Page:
The Cabinet

The power to enforce the law and realize domestic policies is vested constitutionally in the Cabinet, a collegiate body which is comprised by the Chief Secretary and the leaders of various Executive Departments established by statute.

In order to form a Cabinet, the President of the Republic initially appoints the Chief Secretary “at his pleasure” when there is a vacancy in the latter office; then, the Chief Secretary recommends the appointments of other Cabinet members, which the President is obligated to carry out. Once a Chief Secretary is installed, the President has no power to remove him and, in fact, must carry out any subsequent removals or appointments of other Cabinet members which the former recommends. In this way, not unlike the French Prime Minister and the French Gouvernement, the Cabinet serve and work all independently of the President or presidential influence.

Together the Cabinet have the power to make decrees, regulations, executive orders, and other instruments necessary to administer their branch, the law, and the domestic policy. They, along with the rest of the Government, may be summoned at any time by legislators of either House and be held there to account for their overall performance.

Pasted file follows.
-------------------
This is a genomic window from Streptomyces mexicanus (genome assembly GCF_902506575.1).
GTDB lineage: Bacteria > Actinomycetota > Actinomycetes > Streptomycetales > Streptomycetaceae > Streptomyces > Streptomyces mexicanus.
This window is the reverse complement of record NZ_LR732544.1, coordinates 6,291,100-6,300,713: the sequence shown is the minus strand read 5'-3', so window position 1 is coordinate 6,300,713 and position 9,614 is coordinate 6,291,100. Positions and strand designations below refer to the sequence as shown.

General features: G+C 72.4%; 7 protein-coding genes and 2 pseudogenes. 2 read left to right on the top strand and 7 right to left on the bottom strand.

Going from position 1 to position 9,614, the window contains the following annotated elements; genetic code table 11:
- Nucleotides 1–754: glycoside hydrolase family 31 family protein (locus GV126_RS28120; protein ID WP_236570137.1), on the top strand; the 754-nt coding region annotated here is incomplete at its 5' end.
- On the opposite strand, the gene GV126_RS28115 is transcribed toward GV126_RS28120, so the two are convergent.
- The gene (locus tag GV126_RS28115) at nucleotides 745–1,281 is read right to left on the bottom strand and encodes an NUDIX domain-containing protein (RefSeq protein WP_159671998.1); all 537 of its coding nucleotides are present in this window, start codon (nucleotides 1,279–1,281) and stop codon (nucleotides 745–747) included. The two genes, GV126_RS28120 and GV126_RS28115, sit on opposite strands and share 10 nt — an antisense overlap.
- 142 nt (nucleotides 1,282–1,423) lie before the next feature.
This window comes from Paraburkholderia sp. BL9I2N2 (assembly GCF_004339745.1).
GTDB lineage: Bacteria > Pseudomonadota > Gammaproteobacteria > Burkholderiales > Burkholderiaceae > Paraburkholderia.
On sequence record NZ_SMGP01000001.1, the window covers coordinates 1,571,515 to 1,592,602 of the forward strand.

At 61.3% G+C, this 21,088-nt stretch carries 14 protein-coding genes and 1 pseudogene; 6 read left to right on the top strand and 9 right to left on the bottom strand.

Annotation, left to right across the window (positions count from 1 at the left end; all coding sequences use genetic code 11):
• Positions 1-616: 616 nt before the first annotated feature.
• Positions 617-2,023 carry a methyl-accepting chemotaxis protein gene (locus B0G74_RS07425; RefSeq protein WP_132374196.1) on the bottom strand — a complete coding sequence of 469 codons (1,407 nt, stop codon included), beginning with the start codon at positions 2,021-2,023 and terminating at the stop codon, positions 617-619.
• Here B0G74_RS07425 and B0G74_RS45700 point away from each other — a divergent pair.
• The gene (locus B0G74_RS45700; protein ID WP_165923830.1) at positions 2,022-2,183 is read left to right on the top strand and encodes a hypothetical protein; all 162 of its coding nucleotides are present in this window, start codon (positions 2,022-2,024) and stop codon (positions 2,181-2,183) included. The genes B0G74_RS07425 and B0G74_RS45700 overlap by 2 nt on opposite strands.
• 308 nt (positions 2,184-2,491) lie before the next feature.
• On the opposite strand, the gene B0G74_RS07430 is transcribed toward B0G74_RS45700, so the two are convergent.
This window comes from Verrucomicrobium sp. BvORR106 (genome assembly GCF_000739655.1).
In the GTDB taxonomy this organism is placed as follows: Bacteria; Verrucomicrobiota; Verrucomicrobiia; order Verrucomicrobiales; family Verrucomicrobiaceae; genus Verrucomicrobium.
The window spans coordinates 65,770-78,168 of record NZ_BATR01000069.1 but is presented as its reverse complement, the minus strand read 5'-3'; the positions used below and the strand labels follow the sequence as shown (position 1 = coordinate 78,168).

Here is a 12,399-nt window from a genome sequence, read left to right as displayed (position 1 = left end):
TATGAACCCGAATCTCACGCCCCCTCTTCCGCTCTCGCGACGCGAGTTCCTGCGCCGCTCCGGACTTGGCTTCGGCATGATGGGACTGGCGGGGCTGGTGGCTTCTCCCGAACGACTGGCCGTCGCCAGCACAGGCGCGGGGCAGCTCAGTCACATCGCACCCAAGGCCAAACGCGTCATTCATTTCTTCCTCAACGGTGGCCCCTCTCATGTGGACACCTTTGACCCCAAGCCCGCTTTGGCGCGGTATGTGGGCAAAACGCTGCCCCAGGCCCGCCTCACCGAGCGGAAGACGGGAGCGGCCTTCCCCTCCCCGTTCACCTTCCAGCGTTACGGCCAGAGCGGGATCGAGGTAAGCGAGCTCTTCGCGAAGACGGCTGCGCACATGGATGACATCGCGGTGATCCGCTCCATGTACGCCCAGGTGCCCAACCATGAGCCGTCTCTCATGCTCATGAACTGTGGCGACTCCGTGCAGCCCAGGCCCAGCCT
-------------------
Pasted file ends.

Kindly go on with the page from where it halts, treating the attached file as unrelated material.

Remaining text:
All members of the Cabinet hold their offices indefinitely while they collectively maintain the confidence of the Chamber of Delegates, or unless the Chief Secretary leaves office for any cause. In either case, however, they are not formally discharged until the next Chief Secretary is appointed and installed.

The Chief Secretary

As the head of Government, the Chief Secretary promulgates all laws, takes care that “the domestic policy be realized and the Law be executed faithfully”, and superintends the various Departments from day to day. Together with the President, the Chief Secretary also leads the Council of State as its Vice-Chairman.

In order to be appointed, the Chief Secretary must satisfy a number of qualifications, to wit:

  1. Be 30 years old (or at least 20 years old before 2027);
  2. Have been a citizen of the Republic for 7 years (this requirement is waived through 2031);
  3. Be and remain an inhabitant within the State throughout his tenure; and
  4. At the time of his appointment, not have served or acted as the President longer than 18 months during the preceding 4 years.

By virtue of the office, the Chief Secretary is the only person other than a sitting legislator who is able to introduce legislation, and may do so on behalf of the whole Cabinet in either House of the legislature.